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Conservatively Speaking

State Senator Mary Lazich (R-New Berlin) represents parts of four counties: Milwaukee, Waukesha, Racine, and Walworth. Her Senate District 28 includes New Berlin, Franklin, Greendale, Hales Corners, Muskego, Waterford, Big Bend, the town of Vernon and parts of Greenfield, East Troy, and Mukwonago. Senator Lazich has been in the Legislature for more than a decade. She considers herself a tireless crusader for lower taxes, reduced spending and smaller government.

Honor and respect our Flag


It is considered to be one of the greatest moments in the history of America’s favorite pastime

and it didn’t even involve a baseball.

April 25, 1976, during the year of our Bicentennial, the Chicago Cubs were playing the Dodgers in Los Angeles. During the fourth inning, two men ran out of the stands onto center field with an American Flag in hand. Kneeling on the outfield grass, they poured lighter fluid onto the flag. Sensing what was about to happen, Cubs’ outfielder Rick Monday charged toward the two men and in one fell swoop snatched the Stars and Stripes before it could be set on fire.


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After they gave Monday a rousing ovation, the Dodger Stadium crowd of over 30,000 slowly broke into a spontaneous rendition of, “God Bless America.”

“The American flag means so much to our country, especially our veterans,” Monday said during a 2007 speech. “In my mind, what the protestors were trying to do was wrong. It was wrong (during 1976) and it is still wrong today. There is no place for it.”

To this day, Monday receives congratulatory correspondences every week thanking him for his flag-saving action.



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Bernard Cigrand would have been proud of Rick Monday. The 19-year old teacher walked into his Waubeka, Wisconsin classroom one day during 1885 and stuck a 10-inch American Flag into the inkwell of a student’s desk. Cigrand’s instructions to the class were simple: Write an essay about

what the flag means.

Cigrand had a love for the American Flag and hoped to instill in his students the flag was greater than symbolic. His passion went beyond a class project to a crusade to have an annual observance of the Flag. The young history buff envisioned June 14, the day in 1777 the Flag was

raised for the very first time to dedicate a brand new nation. Cigrand is viewed today as the Father of Flag Day.

Our country’s symbol of freedom is more than an ordinary piece of cloth. The American flag represents strength and values, a sign of the liberty, justice, and equality we all enjoy and cherish. There is a part of the heart and soul of every soldier who fought and died for our country in the Stars and Stripes.

Section 8 of the U.S. Flag Code says, “No disrespect should be shown to the flag of the United States of America. The flag represents a living country and is itself considered a living thing.”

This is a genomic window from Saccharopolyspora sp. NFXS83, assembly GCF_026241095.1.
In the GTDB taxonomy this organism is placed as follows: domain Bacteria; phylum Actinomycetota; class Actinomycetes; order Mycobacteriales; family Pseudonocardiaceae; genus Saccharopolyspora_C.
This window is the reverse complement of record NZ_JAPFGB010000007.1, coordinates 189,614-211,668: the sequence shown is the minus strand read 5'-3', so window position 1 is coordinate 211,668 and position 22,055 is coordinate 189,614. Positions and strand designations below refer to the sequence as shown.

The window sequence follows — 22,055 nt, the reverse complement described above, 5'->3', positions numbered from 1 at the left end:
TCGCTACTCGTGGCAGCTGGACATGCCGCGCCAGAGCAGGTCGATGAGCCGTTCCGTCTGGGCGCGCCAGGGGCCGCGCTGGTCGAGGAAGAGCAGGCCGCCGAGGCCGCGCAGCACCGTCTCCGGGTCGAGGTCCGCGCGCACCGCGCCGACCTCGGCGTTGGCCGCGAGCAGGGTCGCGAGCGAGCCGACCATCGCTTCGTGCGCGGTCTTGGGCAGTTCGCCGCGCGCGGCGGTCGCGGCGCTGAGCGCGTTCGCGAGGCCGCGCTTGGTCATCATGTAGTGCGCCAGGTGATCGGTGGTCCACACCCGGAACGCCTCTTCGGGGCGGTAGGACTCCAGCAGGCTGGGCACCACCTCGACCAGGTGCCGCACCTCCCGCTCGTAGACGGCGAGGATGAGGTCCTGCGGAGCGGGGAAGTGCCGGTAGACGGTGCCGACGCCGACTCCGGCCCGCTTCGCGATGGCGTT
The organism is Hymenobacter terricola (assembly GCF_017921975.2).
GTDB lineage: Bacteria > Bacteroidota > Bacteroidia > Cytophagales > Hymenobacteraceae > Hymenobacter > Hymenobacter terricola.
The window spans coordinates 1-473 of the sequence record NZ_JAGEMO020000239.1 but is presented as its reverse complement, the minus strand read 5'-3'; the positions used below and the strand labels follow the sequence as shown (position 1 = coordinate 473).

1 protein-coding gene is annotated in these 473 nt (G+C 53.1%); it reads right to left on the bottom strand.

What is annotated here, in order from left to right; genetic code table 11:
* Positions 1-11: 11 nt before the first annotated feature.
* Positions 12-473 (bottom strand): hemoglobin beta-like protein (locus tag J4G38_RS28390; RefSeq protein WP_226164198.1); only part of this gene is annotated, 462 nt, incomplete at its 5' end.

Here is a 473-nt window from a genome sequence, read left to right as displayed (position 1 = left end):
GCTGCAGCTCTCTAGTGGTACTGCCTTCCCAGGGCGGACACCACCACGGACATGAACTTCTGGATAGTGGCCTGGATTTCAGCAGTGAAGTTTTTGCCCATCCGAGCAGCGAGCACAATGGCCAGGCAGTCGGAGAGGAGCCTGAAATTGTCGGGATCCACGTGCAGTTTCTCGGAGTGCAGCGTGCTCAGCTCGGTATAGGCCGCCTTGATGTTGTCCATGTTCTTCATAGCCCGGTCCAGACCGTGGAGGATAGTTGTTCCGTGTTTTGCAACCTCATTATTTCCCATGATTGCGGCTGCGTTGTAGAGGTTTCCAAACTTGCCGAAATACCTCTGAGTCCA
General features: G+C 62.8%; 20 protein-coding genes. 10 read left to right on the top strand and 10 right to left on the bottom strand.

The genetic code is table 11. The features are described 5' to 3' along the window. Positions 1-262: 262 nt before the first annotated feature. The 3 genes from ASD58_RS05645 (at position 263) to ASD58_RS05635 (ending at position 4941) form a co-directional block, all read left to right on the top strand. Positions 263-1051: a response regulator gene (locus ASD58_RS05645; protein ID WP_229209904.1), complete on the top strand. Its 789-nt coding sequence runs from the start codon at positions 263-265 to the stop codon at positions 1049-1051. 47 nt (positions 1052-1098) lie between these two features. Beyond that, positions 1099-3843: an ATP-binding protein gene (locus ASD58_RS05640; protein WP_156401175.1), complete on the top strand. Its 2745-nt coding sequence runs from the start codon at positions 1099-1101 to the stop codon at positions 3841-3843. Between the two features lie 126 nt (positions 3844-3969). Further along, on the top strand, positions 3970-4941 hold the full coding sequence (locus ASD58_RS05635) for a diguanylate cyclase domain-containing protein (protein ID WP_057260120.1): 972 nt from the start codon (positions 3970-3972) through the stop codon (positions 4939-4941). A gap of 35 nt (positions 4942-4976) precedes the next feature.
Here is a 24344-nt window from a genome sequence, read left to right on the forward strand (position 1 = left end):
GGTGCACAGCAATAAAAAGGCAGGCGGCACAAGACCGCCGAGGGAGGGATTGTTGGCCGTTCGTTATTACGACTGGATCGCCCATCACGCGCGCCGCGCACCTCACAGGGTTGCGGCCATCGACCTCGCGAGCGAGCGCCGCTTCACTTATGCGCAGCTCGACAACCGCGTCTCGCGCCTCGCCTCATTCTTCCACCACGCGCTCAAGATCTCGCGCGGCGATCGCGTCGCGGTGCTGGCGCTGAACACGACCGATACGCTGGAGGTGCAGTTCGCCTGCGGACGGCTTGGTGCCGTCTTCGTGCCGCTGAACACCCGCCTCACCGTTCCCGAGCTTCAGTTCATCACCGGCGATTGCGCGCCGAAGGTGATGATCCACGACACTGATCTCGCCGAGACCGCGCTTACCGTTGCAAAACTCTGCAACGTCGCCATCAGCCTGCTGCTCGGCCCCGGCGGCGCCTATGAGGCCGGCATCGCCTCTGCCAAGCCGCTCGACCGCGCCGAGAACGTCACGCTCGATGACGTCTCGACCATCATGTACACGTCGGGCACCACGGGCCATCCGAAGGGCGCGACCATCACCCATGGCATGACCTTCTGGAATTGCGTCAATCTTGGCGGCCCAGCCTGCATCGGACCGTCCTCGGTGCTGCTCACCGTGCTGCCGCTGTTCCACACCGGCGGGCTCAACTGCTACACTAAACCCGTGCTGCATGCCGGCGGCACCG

Burning or desecrating a flag is not an exercise of free speech. Rather, it is an ugly, vile, contemptible, cowardly act, an assault against every value our country stands for.

The Wisconsin Legislature created a new crime of causing violence or breach of the piece by damaging or destroying a U.S. flag during the 2003 legislative session. Under 2003 Wisconsin Act 243, destroying, damaging, or mutilating a flag, or causing a flag to come into contact

with urine, feces or expectoration with the intent to cause imminent violence or a breach of the peace is a Class A misdemeanor. The penalty is a fine up to $10,000 or imprisonment up to nine months or both.

Despite the Flag Code’s guidelines, what the hooligans attempted to do in Dodger Stadium would be legal today, albeit not in the middle of a major league ballpark. Unfortunately, during 1990, the U.S. Supreme Court ruled that the 1989 Federal Flag Protection Act was unconstitutional. It is important that Congress acts to consider and approve an amendment to the U.S. Constitution to protect our nation’s unifying symbol from desecration. The first effort in Congress in three

years to ban flag desecration is underway.

Senate Joint Resolution 15, a constitutional amendment to protect the Flag was introduced on May 6, 2009 by U.S. Senator David Vitter [R-LA]. The amendment succinctly reads, “The Congress shall have power to prohibit the physical desecration of the flag of the United States."  A companion measure, House Joint Resolution 47 has also been introduced by Congressmen Jo Ann Emerson [R-MO] and Jim Marshall [D-GA].

Remember, the annual observance of Flag Day is June 14. On that day in 1777, the Continental Congress approved the design of a national flag. Congress described the new flag, writing, “White signifies Purity and Innocence; Red, Hardiness and Valor; Blue signifies Vigilance,

Perseverance and Justice."  During 1916, President Woodrow Wilson issued a proclamation declaring June 14 Flag Day and ever since, Americans have commemorated the adoption of the Stars and Stripes by celebrating June 14 as Flag Day.

On Flag Day, display your flag proudly and appropriately. Reflect upon the enormous significance of the Stars and Stripes and the many heroic Americans that gave so much defending its honor so that we may live in the greatest, freest country in the world.






 

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